Yet for many years these industries have operated largely in separate spheres based partly upon vastly different alliance principles. This is starting to change with the advent of digital health, an umbrella term that encompasses a variety of initiatives that utilize digital technologies to advance and streamline patient care in the form of preventive treatment, hyperpersonalized medicine, more accurate drug discovery, and a more efficient patient-provider relationship, among other applications. (See “Digital Health at the Crossroads,” Strategic Alliance Quarterly, Q4 2019, for more on this rapidly expanding area.)

Suddenly, cross-industry alliances are popping up everywhere, from GE Healthcare’s Edison intelligence platform (see “It’s the Data—and a Lot More,” Strategic Alliance Quarterly, Q1 2020), to the alliance between AstraZeneca and Flex spinoff BrightInsight, to the myriad data-driven pharma collaborations hard at work today. Now, Big Pharma, biotechs, and academic medical researchers are increasingly mingling with tech-industry startups, midsize companies, and Global 1,000 enterprises, necessitating the coalescence of these two alliance cultures.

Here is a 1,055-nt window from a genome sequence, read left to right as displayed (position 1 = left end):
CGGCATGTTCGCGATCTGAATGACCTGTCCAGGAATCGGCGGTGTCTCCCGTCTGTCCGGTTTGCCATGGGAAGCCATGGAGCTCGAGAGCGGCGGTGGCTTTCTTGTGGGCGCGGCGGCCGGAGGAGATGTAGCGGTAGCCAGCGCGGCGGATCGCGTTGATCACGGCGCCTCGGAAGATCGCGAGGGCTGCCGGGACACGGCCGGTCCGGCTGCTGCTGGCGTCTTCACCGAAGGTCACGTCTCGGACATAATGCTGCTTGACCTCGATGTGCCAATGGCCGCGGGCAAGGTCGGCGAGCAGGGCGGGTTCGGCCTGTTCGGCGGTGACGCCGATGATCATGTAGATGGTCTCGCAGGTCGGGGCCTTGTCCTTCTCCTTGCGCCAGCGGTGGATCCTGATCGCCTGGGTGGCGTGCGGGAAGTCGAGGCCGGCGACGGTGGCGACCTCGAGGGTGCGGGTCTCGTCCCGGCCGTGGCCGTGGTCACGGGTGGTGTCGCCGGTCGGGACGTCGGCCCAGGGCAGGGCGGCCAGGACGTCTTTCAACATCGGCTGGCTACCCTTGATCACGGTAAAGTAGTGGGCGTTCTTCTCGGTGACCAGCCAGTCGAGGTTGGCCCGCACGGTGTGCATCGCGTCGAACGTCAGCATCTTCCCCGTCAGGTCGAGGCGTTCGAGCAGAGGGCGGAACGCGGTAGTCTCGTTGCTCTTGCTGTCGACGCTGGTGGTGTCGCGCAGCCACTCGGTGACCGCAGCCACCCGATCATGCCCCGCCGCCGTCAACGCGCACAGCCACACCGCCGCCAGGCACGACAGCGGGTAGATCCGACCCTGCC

Mind the Gaps

In their on-demand 2020 ASAP Global Alliance Summit session “The Alliance Management Mashup: Bridging a Digital Divide,” the proprietors of alliance management consultancy The Rhythm of Business laid out a common alliance framework that would help digital health partners on both sides better understand each other and function together more successfully.

Or course, to close gaps, you must first identify them. According to Jeff Shuman, CSAP, PhD, principal at The Rhythm of Business, the most glaring of these disparities is the timeline in which these industries innovate and bring solutions to market. In tech, companies develop products iteratively through agile processes in order to bring offerings to market in the tightest of windows—the “next big thing” can become yesterday’s news in a hurry. By contrast, it can take up to a decade to commercialize a therapy thanks to a stricter regulatory climate and pharma’s more methodical drug-development processes, although Shuman noted that today’s exceptional circumstances have led to some COVID-19 research being conducted in an “accelerated manner” using iterative techniques.